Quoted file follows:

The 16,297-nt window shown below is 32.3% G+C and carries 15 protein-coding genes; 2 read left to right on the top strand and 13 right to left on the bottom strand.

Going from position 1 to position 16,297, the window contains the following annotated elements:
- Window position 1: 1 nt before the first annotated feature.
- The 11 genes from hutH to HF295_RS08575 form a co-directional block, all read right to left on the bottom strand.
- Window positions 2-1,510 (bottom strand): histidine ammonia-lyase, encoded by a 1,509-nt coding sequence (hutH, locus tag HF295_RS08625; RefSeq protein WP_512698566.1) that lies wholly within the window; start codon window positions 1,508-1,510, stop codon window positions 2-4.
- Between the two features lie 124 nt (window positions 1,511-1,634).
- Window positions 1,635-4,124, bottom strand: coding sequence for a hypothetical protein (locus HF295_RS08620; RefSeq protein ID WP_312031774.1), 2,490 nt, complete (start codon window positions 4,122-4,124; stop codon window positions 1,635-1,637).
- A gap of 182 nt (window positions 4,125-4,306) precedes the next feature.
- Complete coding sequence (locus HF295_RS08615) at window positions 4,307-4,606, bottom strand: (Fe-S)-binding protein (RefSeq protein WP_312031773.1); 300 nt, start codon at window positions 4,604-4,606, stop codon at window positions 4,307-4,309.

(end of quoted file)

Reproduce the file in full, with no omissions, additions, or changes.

The 16,297-nt window shown below is 32.3% G+C and carries 15 protein-coding genes; 2 read left to right on the top strand and 13 right to left on the bottom strand.

Going from position 1 to position 16,297, the window contains the following annotated elements:
- Window position 1: 1 nt before the first annotated feature.
- The 11 genes from hutH to HF295_RS08575 form a co-directional block, all read right to left on the bottom strand.
- Window positions 2-1,510 (bottom strand): histidine ammonia-lyase, encoded by a 1,509-nt coding sequence (hutH, locus tag HF295_RS08625; RefSeq protein WP_512698566.1) that lies wholly within the window; start codon window positions 1,508-1,510, stop codon window positions 2-4.
- Between the two features lie 124 nt (window positions 1,511-1,634).
- Window positions 1,635-4,124, bottom strand: coding sequence for a hypothetical protein (locus HF295_RS08620; RefSeq protein ID WP_312031774.1), 2,490 nt, complete (start codon window positions 4,122-4,124; stop codon window positions 1,635-1,637).
- A gap of 182 nt (window positions 4,125-4,306) precedes the next feature.
- Complete coding sequence (locus HF295_RS08615) at window positions 4,307-4,606, bottom strand: (Fe-S)-binding protein (RefSeq protein WP_312031773.1); 300 nt, start codon at window positions 4,604-4,606, stop codon at window positions 4,307-4,309.